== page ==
• Berringer refuses to use Eleanor as an ally.  He ignores her suggestion to ambush Silver, thus ensuring his own death!!  What an idiot!
  • But also thank God.
  • BECAUSE HERE COME SILVER AND FLINT.  I love the look Flint gives Silver when the guns come out.  This is Silver’s first time fighting on the front line, and as a target, and Flint is concerned.
  • They seem alone in a small group, but suddenly slaves and maroons and pirates join them!  And there’s a fight!  And soldiers appear on the roofs but they are killed by Billy’s men!  I temporarily forgive Billy, but I’m glad Flint gives him a look during the battle because this isn’t over yet!!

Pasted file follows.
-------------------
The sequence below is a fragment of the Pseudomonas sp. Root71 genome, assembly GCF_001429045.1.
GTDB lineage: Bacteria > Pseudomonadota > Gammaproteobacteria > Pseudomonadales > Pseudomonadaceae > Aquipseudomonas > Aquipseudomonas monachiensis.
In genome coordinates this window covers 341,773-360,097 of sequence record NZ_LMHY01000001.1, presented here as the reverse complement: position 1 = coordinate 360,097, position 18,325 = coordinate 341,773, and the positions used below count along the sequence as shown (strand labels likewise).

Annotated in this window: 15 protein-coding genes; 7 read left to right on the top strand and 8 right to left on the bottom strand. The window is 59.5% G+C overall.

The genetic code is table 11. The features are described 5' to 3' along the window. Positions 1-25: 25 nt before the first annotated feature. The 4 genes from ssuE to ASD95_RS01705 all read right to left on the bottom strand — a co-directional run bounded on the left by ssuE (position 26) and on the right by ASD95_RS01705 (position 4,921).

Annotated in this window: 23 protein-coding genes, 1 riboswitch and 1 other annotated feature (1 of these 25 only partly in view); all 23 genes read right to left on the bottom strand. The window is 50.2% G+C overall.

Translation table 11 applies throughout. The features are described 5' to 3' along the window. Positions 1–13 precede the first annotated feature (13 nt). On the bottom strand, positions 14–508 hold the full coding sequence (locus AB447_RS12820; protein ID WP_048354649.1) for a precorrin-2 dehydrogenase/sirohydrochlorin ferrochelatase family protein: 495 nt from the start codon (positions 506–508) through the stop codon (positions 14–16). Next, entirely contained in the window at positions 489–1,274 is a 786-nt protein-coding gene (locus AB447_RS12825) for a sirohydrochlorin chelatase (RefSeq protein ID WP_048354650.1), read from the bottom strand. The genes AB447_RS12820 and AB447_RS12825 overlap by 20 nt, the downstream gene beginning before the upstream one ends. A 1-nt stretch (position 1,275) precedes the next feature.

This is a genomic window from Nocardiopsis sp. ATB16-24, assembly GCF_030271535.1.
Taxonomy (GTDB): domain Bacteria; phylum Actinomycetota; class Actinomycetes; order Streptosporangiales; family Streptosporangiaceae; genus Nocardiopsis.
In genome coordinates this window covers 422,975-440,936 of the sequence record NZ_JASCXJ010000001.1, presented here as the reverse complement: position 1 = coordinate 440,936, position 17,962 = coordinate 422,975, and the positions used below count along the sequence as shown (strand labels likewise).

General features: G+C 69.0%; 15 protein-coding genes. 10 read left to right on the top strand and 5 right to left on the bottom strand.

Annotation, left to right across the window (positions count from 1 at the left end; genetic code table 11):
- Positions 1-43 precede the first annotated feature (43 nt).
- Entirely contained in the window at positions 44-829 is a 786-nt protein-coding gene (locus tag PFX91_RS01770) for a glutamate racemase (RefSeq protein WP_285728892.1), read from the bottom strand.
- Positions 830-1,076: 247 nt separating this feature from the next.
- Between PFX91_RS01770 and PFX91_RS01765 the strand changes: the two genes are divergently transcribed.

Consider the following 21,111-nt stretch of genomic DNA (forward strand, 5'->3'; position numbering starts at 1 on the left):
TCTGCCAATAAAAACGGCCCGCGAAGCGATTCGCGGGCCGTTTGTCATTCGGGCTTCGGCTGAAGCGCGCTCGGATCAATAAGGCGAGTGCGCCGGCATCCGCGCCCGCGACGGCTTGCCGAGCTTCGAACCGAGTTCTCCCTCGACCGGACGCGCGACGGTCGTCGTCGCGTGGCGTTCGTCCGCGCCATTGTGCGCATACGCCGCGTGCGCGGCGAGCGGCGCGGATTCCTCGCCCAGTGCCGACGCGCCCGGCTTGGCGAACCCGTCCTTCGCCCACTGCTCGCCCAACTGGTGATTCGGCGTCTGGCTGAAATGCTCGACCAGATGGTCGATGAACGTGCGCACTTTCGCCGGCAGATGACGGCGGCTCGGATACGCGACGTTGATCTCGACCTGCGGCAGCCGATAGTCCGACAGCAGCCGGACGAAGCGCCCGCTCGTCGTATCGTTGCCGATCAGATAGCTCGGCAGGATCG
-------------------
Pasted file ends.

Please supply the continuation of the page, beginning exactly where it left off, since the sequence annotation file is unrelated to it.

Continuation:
• Israel Hands takes out Berringer, which is fitting because he doesn’t deserve a death by one of our heroes.  What purpose does Hands’ long look at Silver/Flint serve?  Is it like, look at me, see my value?
  • Our last shot is of Berringer’s wife and child, and while I don’t have empathy for HIM, I do for those two.  It’s a good reminder that in all the passion and righteous anger that creates and perpetuates violence, the real victims are civilians.  But…I don’t want the fighting to stop until Flint and Madi’s vision of a free Nassau is realized.
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I have a type and it is: Intellectual Revolutionaries!

Not done reliving the episode?  Listen to Daphne and Liz’s podcast at Fathoms Deep!